Making Sense of Sensory Losses as We Age

(FS1378, revised September 2021)
Publication File:

Understanding the impact of sensory loss through aging. Understanding these changes can help individuals adapt. Adapting to sensory loss is important for older adults to maintain their independent living

Lead Author
Lead Author:
Sean Brotherson, Ph.D., Extension Family Science Specialist, NDSU Extension
Other Authors

Dena Kemmet, M.S., Extension Agent, NDSU Extension

Web only
Publication Sections

Our Senses and the Aging Process

The process of aging begins at birth and continues throughout life. Change is an inevitable part of the aging process. Sensation is the physical and mental process that allows us to receive information from our surrounding environment through the ears, skin, tongue, nostrils, eyes and other specialized sense organs. Key sensing processes include vision, hearing, touch, taste and smell.

Sensory loss is defined as a decreased ability to respond to stimuli that affect our senses (hearing, touch, etc.). For example, vision loss might mean that we cannot see a person across the street wave at us, or hearing loss might result in us struggling to hear people speaking in a certain tone of voice. Sensory loss is inevitable, but that does not mean adults who are losing one or more of their senses have no options available to them.

Physical changes associated with aging, beyond gray hair and wrinkles, are not always visually noticeable, are constantly changing and can affect us in many ways.

Imagine not being able to see a beautiful sunset, hear your grandchildren playing or smell your favorite flowers. These losses affect people in different ways. The impact of these losses can lead to social isolation, loneliness and feelings of depression

Understanding Sensory Loss

Sensory changes do not occur at the same age for each person, nor do all changes occur for everyone or to the same degree. An awareness of different sensory changes and their effects can be helpful. Studies have shown changes accelerate at these approximate age ranges:

  • Vision — mid-50s
  • Hearing — mid-40s
  • Touch — mid-50s
  • Taste — mid-60s
  • Smell — mid-70s

Let’s make sense of the aging process by exploring the senses and ways we can make a difference.

Sensory loss seems to be an almost inevitable companion to growing old. Does that mean older adults who are losing one or more of their senses are simply out of luck? Not at all. Cures may not be available for the major causes of age-related sensory loss, but armed with the right knowledge about which age-related sensory losses are normal and which are not, we can better understand what to do about them.

Understanding sensory loss can help individuals adapt and accept these natural changes. Equally important is not accepting a change as a normal part of aging without first understanding the loss. A variety of resources that can help minimize the impact of sensory losses as we age often are available.

Alteration of the environment to compensate for age-related sensory losses is necessary for many older adults to maintain their independent living. Thorough knowledge of the changes in vision, taste, smell, touch and hearing that accompany the aging process is essential to assessing environmental alteration.

Vision and Aging

wide open eye

As we age, the shape of the eye lens changes. The lens and cornea become less transparent, the pupil becomes smaller and the field of vision shrinks. Visual difficulties may come with these physical changes in the eye, such as:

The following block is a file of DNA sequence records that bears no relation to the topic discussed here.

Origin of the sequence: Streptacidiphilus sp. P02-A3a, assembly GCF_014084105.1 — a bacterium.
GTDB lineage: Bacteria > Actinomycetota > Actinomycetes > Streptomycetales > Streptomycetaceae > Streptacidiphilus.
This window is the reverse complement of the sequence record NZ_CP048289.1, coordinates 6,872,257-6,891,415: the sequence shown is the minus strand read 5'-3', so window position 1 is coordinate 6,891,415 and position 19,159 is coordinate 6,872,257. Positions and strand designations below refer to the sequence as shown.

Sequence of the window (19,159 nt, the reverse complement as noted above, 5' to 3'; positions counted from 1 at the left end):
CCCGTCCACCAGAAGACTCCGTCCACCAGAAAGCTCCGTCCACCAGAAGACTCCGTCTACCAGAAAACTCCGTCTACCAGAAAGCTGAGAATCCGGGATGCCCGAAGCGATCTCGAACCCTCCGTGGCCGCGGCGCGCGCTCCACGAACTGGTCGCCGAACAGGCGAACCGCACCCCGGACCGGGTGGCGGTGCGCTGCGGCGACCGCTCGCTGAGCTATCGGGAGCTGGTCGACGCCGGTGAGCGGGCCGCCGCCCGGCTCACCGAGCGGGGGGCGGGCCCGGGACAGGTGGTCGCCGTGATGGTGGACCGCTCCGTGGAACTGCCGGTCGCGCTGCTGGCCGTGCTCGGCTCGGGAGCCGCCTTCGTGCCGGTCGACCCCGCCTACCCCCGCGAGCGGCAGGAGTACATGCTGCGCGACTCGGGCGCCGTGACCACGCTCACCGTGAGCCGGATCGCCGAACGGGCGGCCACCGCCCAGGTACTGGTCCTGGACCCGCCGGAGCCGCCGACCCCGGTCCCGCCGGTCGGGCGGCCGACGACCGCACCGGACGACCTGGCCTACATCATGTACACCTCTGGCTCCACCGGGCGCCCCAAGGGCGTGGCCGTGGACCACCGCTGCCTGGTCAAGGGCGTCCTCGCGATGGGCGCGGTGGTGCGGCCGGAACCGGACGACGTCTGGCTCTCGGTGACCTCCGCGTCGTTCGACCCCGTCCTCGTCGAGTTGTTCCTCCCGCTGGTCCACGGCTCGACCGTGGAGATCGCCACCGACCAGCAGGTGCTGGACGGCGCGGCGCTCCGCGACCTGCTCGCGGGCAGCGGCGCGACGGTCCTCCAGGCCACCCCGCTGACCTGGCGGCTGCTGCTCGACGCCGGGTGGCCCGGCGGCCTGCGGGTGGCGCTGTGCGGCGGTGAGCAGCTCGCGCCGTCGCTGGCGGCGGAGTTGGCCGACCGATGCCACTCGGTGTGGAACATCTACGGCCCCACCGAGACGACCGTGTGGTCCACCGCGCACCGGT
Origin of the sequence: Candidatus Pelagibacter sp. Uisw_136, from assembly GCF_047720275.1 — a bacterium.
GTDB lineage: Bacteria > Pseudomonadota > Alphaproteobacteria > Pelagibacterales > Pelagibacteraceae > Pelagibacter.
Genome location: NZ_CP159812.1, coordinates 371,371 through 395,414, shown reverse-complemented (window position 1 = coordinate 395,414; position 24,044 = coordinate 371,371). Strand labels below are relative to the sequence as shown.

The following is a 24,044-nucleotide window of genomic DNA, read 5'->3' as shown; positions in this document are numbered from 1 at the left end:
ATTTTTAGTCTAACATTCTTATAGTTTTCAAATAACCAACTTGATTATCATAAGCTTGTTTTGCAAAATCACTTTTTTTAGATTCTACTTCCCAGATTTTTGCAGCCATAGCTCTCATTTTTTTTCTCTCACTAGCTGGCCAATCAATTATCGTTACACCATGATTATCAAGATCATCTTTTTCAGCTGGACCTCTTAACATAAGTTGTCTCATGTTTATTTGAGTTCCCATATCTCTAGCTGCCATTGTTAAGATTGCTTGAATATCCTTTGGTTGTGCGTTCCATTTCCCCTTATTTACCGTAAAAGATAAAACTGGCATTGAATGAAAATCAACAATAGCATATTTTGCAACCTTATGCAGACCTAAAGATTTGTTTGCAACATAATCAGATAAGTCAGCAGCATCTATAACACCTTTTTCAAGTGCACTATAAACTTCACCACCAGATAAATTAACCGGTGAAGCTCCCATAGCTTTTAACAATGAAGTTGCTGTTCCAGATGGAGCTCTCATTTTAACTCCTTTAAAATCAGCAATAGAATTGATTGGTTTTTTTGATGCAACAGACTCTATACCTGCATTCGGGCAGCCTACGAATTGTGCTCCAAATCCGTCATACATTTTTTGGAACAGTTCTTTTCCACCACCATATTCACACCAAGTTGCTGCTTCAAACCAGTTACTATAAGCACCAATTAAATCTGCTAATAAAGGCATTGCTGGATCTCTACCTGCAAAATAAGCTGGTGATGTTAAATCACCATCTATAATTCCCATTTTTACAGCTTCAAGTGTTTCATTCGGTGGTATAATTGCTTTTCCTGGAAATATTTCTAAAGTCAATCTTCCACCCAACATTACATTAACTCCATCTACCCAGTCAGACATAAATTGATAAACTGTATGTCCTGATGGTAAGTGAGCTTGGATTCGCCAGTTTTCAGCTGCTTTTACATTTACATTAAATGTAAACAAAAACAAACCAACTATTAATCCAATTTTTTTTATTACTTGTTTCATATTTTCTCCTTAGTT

• decreased ability to see objects clearly
  • decreased ability to focus on objects at different distances
  • decreased ability to function in low light levels
  • decreased ability to distinguish certain color intensities
  • decreased ability to correctly judge distances

Common types of vision loss include glaucoma, cataracts, macular degeneration and diabetic retinopathy.

A problem in many homes that affects vision is an improper amount of light. As we age, we need greater amounts of light. Studies show that a person who is 80 years old will need about three times more light than a young adult to read a book.

Color vision and contrast sensitivity also are affected by aging. The aging lens and cornea cause glare by light scattering, leading to poor vision quality, especially when the pupil dilates in the dark. In addition to larger print, providing color contrast between the print and the paper can help reduce the effort of reading.

As changes occur in vision, schedule a visit to your optometrist to secure the proper glasses for optimal vision. Make needed changes around your home to compensate for changes in vision. To maximize your visual capabilities in the home, increase the level of light by using a higher watt light bulb and evenly distribute or balance the light sources to eliminate glare. Finally, remember the value of getting regular eye checkups to assess your eye health.

Hearing and Aging

close up of an ear

Loss of hearing is very gradual, starting at middle age. The loss appears to be caused by a decrease in the elasticity of the eardrum.

Hearing loss often develops slowly and quietly. People may complain that they can hear the spoken sounds, but they can’t understand what the speaker is saying. Words that are quite different can sound the same, such as tea/pea/key, shop/shot/shock or fine/ shine/sign.

Impaired hearing affects more older adults than any other chronic condition. Although only 2 percent of people 55 and older are classified as legally deaf, 30 percent to 50 percent of older adults suffer a hearing loss serious enough to negatively affect the quality of communication and interpersonal relationships.

People have a decreased ability to hear high frequencies and sounds in general.

Sounds may be muffled and difficult to understand. Studies find that high-frequency sounds are filtered out or not heard. Therefore, asking individuals to speak louder may not make the message easier to understand.

People with decreased ability to hear may deny or be embarrassed to talk about the problem. Hearing aids, while very beneficial, never can replace normal hearing.

Many background noises from radio, television, appliances, traffic or busy public gatherings all detract from hearing normal conversation. Other obstacles that may be treatable also could be playing a part in hearing loss.